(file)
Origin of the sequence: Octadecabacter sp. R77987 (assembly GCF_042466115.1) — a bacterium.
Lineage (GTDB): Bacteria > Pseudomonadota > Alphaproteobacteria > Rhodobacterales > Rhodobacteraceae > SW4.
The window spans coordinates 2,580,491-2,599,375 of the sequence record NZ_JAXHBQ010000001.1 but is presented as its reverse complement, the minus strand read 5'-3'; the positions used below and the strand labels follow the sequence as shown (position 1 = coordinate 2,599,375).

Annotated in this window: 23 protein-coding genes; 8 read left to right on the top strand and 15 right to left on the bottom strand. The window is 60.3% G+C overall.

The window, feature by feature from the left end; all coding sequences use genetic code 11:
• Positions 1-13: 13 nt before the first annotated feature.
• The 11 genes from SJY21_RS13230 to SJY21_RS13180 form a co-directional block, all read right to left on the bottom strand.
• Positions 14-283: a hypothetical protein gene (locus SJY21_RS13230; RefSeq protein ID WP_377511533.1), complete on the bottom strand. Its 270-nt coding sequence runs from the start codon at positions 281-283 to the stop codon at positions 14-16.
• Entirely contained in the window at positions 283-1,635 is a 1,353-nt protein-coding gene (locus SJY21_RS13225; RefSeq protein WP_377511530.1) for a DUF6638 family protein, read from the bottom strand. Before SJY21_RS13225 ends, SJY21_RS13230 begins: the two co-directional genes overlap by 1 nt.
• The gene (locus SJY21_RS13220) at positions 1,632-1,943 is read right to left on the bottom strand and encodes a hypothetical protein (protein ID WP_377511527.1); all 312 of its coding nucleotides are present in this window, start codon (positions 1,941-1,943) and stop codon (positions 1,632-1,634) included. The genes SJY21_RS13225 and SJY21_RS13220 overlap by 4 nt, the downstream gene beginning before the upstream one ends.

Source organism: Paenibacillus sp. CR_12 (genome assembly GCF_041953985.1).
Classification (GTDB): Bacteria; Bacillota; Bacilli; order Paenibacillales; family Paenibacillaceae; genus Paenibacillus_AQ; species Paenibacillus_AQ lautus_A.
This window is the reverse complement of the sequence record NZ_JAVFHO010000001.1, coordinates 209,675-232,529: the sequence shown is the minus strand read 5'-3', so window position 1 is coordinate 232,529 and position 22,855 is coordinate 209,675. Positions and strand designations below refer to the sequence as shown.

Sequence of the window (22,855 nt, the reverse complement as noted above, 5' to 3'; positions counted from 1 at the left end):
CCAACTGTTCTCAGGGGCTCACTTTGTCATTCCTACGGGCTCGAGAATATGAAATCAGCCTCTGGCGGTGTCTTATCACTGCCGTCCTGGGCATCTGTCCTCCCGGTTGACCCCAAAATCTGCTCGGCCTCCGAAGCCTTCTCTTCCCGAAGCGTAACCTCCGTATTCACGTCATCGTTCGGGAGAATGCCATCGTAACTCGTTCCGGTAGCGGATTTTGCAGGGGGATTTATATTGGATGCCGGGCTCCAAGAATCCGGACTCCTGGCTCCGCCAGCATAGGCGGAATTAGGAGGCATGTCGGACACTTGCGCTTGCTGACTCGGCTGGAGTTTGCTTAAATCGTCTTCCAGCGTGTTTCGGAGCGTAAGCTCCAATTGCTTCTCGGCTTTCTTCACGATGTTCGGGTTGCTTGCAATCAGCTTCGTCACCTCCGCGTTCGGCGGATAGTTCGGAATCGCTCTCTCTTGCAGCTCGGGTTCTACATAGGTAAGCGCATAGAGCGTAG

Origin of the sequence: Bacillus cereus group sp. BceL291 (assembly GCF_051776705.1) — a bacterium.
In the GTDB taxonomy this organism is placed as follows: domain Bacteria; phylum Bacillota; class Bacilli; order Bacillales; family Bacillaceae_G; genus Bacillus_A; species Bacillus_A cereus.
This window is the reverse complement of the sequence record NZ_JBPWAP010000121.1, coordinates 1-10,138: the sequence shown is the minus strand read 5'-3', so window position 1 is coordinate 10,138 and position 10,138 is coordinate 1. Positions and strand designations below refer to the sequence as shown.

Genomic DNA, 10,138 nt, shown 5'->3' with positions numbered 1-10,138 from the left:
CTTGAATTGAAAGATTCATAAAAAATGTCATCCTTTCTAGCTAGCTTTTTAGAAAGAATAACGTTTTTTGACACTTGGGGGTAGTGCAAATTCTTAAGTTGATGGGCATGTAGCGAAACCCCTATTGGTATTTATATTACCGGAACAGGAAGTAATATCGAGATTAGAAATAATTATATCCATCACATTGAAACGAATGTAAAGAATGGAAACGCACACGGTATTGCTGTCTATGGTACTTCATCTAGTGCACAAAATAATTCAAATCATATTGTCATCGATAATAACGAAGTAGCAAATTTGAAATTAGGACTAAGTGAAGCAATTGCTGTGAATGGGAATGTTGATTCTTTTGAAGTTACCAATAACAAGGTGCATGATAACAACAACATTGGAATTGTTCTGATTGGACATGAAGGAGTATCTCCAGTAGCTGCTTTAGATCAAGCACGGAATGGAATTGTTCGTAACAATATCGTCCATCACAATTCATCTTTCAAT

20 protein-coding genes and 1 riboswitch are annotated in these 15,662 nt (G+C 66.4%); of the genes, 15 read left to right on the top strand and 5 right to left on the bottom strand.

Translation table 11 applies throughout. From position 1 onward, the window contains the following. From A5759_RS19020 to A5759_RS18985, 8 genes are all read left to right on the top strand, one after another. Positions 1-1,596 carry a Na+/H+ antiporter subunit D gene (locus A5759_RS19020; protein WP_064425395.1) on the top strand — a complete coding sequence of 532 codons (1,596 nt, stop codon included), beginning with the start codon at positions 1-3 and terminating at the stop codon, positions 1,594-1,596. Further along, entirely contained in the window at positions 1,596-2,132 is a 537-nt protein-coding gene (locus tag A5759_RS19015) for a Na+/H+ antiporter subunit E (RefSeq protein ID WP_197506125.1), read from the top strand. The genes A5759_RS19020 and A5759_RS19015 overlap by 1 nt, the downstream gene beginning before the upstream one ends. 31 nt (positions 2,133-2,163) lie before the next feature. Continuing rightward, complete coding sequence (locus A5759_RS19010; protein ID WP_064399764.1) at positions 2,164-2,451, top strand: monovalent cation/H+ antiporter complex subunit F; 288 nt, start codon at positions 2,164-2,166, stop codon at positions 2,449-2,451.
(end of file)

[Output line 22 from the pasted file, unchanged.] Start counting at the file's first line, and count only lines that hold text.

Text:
Translation table 11 applies throughout. From position 1 onward, the window contains the following. From A5759_RS19020 to A5759_RS18985, 8 genes are all read left to right on the top strand, one after another. Positions 1-1,596 carry a Na+/H+ antiporter subunit D gene (locus A5759_RS19020; protein WP_064425395.1) on the top strand — a complete coding sequence of 532 codons (1,596 nt, stop codon included), beginning with the start codon at positions 1-3 and terminating at the stop codon, positions 1,594-1,596. Further along, entirely contained in the window at positions 1,596-2,132 is a 537-nt protein-coding gene (locus tag A5759_RS19015) for a Na+/H+ antiporter subunit E (RefSeq protein ID WP_197506125.1), read from the top strand. The genes A5759_RS19020 and A5759_RS19015 overlap by 1 nt, the downstream gene beginning before the upstream one ends. 31 nt (positions 2,133-2,163) lie before the next feature. Continuing rightward, complete coding sequence (locus A5759_RS19010; protein ID WP_064399764.1) at positions 2,164-2,451, top strand: monovalent cation/H+ antiporter complex subunit F; 288 nt, start codon at positions 2,164-2,166, stop codon at positions 2,449-2,451.